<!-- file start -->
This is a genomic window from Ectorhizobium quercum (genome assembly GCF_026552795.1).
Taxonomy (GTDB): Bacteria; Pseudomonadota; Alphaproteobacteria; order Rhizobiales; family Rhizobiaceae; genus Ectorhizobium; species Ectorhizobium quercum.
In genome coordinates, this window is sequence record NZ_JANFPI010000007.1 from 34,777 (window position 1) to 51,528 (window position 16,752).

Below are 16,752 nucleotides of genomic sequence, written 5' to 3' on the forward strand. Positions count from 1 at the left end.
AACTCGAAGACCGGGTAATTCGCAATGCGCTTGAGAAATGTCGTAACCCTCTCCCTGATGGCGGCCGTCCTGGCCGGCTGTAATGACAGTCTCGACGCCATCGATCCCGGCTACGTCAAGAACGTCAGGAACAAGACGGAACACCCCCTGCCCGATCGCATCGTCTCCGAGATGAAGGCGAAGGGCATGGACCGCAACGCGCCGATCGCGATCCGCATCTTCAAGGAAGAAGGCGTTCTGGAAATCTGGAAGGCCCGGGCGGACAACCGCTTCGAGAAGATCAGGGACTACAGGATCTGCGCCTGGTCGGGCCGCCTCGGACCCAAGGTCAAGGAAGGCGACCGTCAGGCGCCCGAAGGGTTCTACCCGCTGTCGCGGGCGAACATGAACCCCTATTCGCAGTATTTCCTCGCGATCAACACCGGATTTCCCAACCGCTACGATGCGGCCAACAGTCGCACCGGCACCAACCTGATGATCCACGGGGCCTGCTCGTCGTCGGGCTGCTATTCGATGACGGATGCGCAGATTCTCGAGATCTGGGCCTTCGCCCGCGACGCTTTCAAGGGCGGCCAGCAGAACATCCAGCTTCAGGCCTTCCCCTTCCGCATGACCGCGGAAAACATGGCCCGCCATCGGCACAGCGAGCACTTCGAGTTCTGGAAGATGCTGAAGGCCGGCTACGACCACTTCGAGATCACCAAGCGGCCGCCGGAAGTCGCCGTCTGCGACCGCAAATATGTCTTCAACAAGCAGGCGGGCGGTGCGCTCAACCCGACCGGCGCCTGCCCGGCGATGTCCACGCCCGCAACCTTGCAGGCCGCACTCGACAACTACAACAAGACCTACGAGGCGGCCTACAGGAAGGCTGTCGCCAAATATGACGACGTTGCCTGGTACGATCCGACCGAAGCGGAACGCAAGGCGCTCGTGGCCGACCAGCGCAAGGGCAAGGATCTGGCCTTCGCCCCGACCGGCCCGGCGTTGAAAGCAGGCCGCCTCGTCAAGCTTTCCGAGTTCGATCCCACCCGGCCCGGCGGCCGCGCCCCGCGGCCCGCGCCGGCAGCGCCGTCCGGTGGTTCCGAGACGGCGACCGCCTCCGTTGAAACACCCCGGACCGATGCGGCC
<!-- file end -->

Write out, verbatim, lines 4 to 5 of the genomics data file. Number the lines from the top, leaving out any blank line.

Below are 16,752 nucleotides of genomic sequence, written 5' to 3' on the forward strand. Positions count from 1 at the left end.
AACTCGAAGACCGGGTAATTCGCAATGCGCTTGAGAAATGTCGTAACCCTCTCCCTGATGGCGGCCGTCCTGGCCGGCTGTAATGACAGTCTCGACGCCATCGATCCCGGCTACGTCAAGAACGTCAGGAACAAGACGGAACACCCCCTGCCCGATCGCATCGTCTCCGAGATGAAGGCGAAGGGCATGGACCGCAACGCGCCGATCGCGATCCGCATCTTCAAGGAAGAAGGCGTTCTGGAAATCTGGAAGGCCCGGGCGGACAACCGCTTCGAGAAGATCAGGGACTACAGGATCTGCGCCTGGTCGGGCCGCCTCGGACCCAAGGTCAAGGAAGGCGACCGTCAGGCGCCCGAAGGGTTCTACCCGCTGTCGCGGGCGAACATGAACCCCTATTCGCAGTATTTCCTCGCGATCAACACCGGATTTCCCAACCGCTACGATGCGGCCAACAGTCGCACCGGCACCAACCTGATGATCCACGGGGCCTGCTCGTCGTCGGGCTGCTATTCGATGACGGATGCGCAGATTCTCGAGATCTGGGCCTTCGCCCGCGACGCTTTCAAGGGCGGCCAGCAGAACATCCAGCTTCAGGCCTTCCCCTTCCGCATGACCGCGGAAAACATGGCCCGCCATCGGCACAGCGAGCACTTCGAGTTCTGGAAGATGCTGAAGGCCGGCTACGACCACTTCGAGATCACCAAGCGGCCGCCGGAAGTCGCCGTCTGCGACCGCAAATATGTCTTCAACAAGCAGGCGGGCGGTGCGCTCAACCCGACCGGCGCCTGCCCGGCGATGTCCACGCCCGCAACCTTGCAGGCCGCACTCGACAACTACAACAAGACCTACGAGGCGGCCTACAGGAAGGCTGTCGCCAAATATGACGACGTTGCCTGGTACGATCCGACCGAAGCGGAACGCAAGGCGCTCGTGGCCGACCAGCGCAAGGGCAAGGATCTGGCCTTCGCCCCGACCGGCCCGGCGTTGAAAGCAGGCCGCCTCGTCAAGCTTTCCGAGTTCGATCCCACCCGGCCCGGCGGCCGCGCCCCGCGGCCCGCGCCGGCAGCGCCGTCCGGTGGTTCCGAGACGGCGACCGCCTCCGTTGAAACACCCCGGACCGATGCGGCC